Hollande, Royal's former boyfriend, went on to win the presidency. She supported him during his campaign, a clear sign that her anger over the split was waning. But another reason for her apparently magnanimous support soon became apparent.
It emerged that Royal would most likely be given the post of Parliamentary president - indeed she had very publically expressed an interest in the job - and it was believed that Hollande had already promised her this prestigious position. But there was just one problem - she was not a parliamentary deputy, a prerequisite for any candidature.
So off she went to what she thought would be a safe place to get herself elected, La Rochelle. Accusations that she had been parachuted in, although technically well-founded, were tempered by the knowledge that La Rochelle is in the Poitou-Charente region, of which she is President.
But it was in La Rochelle that she finally got the political comeuppance that may well sound the death knell for any hopes she may have nurtured of becoming a national figure in French politics after years in the wilderness.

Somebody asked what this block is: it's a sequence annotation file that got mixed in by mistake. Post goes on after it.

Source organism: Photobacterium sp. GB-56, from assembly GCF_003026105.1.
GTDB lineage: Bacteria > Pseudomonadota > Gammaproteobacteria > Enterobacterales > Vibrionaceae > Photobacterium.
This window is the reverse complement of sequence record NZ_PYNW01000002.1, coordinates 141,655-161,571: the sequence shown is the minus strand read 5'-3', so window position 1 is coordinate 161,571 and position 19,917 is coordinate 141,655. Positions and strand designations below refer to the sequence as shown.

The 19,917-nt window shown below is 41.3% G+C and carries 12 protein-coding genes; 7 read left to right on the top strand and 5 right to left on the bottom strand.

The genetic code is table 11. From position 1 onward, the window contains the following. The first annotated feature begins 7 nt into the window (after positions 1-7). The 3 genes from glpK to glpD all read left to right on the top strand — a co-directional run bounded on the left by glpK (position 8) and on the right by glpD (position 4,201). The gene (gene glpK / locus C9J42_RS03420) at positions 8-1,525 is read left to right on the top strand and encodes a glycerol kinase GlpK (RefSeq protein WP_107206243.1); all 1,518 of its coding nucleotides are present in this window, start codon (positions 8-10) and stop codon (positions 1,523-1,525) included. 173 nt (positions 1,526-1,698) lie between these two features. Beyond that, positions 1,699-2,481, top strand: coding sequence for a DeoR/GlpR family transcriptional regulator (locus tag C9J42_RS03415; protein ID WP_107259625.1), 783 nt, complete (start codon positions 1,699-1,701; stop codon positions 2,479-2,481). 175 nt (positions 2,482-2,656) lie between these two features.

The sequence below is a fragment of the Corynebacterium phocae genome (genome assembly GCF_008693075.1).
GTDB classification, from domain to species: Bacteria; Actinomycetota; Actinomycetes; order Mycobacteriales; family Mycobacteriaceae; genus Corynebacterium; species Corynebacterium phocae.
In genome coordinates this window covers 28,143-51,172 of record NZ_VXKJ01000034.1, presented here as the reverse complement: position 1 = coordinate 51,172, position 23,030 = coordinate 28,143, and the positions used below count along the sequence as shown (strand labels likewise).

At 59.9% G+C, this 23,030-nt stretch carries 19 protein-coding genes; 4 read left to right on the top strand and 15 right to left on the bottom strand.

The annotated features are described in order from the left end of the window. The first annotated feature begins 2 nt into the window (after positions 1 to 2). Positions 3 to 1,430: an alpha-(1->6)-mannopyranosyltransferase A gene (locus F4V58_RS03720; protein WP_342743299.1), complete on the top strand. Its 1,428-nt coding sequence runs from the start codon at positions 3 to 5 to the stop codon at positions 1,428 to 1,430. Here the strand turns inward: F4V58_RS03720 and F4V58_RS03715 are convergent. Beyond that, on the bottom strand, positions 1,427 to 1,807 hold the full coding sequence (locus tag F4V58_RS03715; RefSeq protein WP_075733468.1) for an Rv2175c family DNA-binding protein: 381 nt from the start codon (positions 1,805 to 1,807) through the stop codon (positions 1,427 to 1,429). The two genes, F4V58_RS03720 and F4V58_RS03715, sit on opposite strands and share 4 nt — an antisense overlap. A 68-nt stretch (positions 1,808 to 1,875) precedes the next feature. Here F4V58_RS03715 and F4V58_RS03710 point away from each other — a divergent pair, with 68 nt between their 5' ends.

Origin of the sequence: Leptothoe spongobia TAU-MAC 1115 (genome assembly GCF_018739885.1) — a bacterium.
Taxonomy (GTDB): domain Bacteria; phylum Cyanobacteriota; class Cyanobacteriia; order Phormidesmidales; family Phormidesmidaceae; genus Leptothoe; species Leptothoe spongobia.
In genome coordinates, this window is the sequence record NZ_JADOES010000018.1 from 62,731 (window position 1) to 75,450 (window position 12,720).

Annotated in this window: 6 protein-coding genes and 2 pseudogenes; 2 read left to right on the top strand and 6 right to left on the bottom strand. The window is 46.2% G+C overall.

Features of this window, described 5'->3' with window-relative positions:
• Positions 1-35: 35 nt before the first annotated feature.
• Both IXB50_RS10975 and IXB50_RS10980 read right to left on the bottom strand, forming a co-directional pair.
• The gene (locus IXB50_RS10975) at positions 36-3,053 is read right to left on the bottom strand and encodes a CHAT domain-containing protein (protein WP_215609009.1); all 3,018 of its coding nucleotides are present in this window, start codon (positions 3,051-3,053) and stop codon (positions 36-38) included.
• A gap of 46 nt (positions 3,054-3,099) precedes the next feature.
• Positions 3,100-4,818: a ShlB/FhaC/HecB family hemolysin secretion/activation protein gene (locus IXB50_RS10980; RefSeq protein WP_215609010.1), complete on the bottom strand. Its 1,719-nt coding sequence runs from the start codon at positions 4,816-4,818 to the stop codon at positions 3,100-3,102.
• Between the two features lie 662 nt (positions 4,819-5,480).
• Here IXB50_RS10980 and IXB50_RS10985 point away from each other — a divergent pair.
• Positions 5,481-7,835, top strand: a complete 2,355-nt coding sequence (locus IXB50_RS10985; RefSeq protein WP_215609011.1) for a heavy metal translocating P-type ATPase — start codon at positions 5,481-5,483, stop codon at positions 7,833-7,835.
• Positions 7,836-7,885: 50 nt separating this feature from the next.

The cruel irony of her defeat was that during her doomed presidential campaign she had unsuccessfully defended the 'Tout Sauf Sarkozy' ('Anything But Sarkozy') campaign slogan, and it was precisely that slogan which was taken up today by right-wing opposition voters, who took the 'Tout Sauf Royal' line at its word and voted for her dissident socialist opponent, who came in miles ahead.
At the end of the day however, the big winner in these elections is François Hollande. He wanted to create as calm a political climate as possible in which to conduct his presidency, and he has largely succeeded. These results have removed some major political thorns from his side, they have given him an absolute majority, and there are no major demagogues in parliament to taunt him.
But this is France, where politics are volatile, and I'll bet that the demagogues, be they those who have lost out in the recent elections or others who may eventually start blipping on the radar, will surely be back one day....